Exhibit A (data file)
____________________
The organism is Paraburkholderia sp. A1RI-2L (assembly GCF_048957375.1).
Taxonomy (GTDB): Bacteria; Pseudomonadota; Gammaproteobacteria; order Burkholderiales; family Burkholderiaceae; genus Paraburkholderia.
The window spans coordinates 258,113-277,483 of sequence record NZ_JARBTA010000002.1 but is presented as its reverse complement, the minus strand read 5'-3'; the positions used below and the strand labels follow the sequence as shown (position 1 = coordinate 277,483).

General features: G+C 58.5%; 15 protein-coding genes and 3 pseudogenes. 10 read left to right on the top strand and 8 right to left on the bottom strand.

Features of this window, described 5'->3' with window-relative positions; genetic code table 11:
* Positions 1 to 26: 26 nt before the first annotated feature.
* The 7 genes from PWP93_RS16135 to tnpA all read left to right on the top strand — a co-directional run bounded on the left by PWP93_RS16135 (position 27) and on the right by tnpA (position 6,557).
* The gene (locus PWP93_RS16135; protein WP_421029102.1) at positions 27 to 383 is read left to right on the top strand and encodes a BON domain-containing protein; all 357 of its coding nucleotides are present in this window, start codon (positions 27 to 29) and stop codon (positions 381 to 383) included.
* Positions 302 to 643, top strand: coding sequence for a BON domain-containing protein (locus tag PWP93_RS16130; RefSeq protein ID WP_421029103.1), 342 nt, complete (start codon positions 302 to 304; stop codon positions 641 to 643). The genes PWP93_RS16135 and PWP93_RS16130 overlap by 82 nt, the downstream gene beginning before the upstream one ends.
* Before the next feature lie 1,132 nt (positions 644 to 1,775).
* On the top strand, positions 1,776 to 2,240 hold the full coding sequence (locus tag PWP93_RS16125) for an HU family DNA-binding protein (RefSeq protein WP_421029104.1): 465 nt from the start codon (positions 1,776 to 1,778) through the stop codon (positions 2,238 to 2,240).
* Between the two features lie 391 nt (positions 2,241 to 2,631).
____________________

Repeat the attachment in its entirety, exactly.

The organism is Paraburkholderia sp. A1RI-2L (assembly GCF_048957375.1).
Taxonomy (GTDB): Bacteria; Pseudomonadota; Gammaproteobacteria; order Burkholderiales; family Burkholderiaceae; genus Paraburkholderia.
The window spans coordinates 258,113-277,483 of sequence record NZ_JARBTA010000002.1 but is presented as its reverse complement, the minus strand read 5'-3'; the positions used below and the strand labels follow the sequence as shown (position 1 = coordinate 277,483).

General features: G+C 58.5%; 15 protein-coding genes and 3 pseudogenes. 10 read left to right on the top strand and 8 right to left on the bottom strand.

Features of this window, described 5'->3' with window-relative positions; genetic code table 11:
* Positions 1 to 26: 26 nt before the first annotated feature.
* The 7 genes from PWP93_RS16135 to tnpA all read left to right on the top strand — a co-directional run bounded on the left by PWP93_RS16135 (position 27) and on the right by tnpA (position 6,557).
* The gene (locus PWP93_RS16135; protein WP_421029102.1) at positions 27 to 383 is read left to right on the top strand and encodes a BON domain-containing protein; all 357 of its coding nucleotides are present in this window, start codon (positions 27 to 29) and stop codon (positions 381 to 383) included.
* Positions 302 to 643, top strand: coding sequence for a BON domain-containing protein (locus tag PWP93_RS16130; RefSeq protein ID WP_421029103.1), 342 nt, complete (start codon positions 302 to 304; stop codon positions 641 to 643). The genes PWP93_RS16135 and PWP93_RS16130 overlap by 82 nt, the downstream gene beginning before the upstream one ends.
* Before the next feature lie 1,132 nt (positions 644 to 1,775).
* On the top strand, positions 1,776 to 2,240 hold the full coding sequence (locus tag PWP93_RS16125) for an HU family DNA-binding protein (RefSeq protein WP_421029104.1): 465 nt from the start codon (positions 1,776 to 1,778) through the stop codon (positions 2,238 to 2,240).
* Between the two features lie 391 nt (positions 2,241 to 2,631).